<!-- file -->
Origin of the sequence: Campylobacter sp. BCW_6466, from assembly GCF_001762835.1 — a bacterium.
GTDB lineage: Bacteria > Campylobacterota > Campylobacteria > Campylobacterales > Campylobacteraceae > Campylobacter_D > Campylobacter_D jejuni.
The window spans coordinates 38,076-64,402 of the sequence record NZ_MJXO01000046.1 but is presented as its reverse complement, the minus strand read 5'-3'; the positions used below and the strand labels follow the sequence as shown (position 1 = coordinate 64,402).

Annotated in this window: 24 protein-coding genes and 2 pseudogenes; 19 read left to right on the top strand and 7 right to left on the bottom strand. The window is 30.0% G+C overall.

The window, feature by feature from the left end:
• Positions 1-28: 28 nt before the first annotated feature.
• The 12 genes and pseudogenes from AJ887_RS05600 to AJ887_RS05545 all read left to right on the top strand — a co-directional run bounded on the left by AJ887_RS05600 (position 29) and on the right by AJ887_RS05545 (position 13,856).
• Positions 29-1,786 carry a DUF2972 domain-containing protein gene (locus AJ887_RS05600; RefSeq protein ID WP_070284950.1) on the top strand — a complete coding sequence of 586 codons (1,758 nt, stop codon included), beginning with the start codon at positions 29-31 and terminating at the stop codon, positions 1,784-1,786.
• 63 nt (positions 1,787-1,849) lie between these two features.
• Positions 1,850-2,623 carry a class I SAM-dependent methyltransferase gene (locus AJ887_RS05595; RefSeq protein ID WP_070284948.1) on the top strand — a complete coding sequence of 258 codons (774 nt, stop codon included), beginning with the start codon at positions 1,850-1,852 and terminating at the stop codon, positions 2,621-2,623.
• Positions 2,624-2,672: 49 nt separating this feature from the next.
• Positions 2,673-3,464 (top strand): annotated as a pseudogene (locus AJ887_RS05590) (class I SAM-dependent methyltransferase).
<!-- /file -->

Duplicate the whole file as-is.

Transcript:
Origin of the sequence: Campylobacter sp. BCW_6466, from assembly GCF_001762835.1 — a bacterium.
GTDB lineage: Bacteria > Campylobacterota > Campylobacteria > Campylobacterales > Campylobacteraceae > Campylobacter_D > Campylobacter_D jejuni.
The window spans coordinates 38,076-64,402 of the sequence record NZ_MJXO01000046.1 but is presented as its reverse complement, the minus strand read 5'-3'; the positions used below and the strand labels follow the sequence as shown (position 1 = coordinate 64,402).

Annotated in this window: 24 protein-coding genes and 2 pseudogenes; 19 read left to right on the top strand and 7 right to left on the bottom strand. The window is 30.0% G+C overall.

The window, feature by feature from the left end:
• Positions 1-28: 28 nt before the first annotated feature.
• The 12 genes and pseudogenes from AJ887_RS05600 to AJ887_RS05545 all read left to right on the top strand — a co-directional run bounded on the left by AJ887_RS05600 (position 29) and on the right by AJ887_RS05545 (position 13,856).
• Positions 29-1,786 carry a DUF2972 domain-containing protein gene (locus AJ887_RS05600; RefSeq protein ID WP_070284950.1) on the top strand — a complete coding sequence of 586 codons (1,758 nt, stop codon included), beginning with the start codon at positions 29-31 and terminating at the stop codon, positions 1,784-1,786.
• 63 nt (positions 1,787-1,849) lie between these two features.
• Positions 1,850-2,623 carry a class I SAM-dependent methyltransferase gene (locus AJ887_RS05595; RefSeq protein ID WP_070284948.1) on the top strand — a complete coding sequence of 258 codons (774 nt, stop codon included), beginning with the start codon at positions 1,850-1,852 and terminating at the stop codon, positions 2,621-2,623.
• Positions 2,624-2,672: 49 nt separating this feature from the next.
• Positions 2,673-3,464 (top strand): annotated as a pseudogene (locus AJ887_RS05590) (class I SAM-dependent methyltransferase).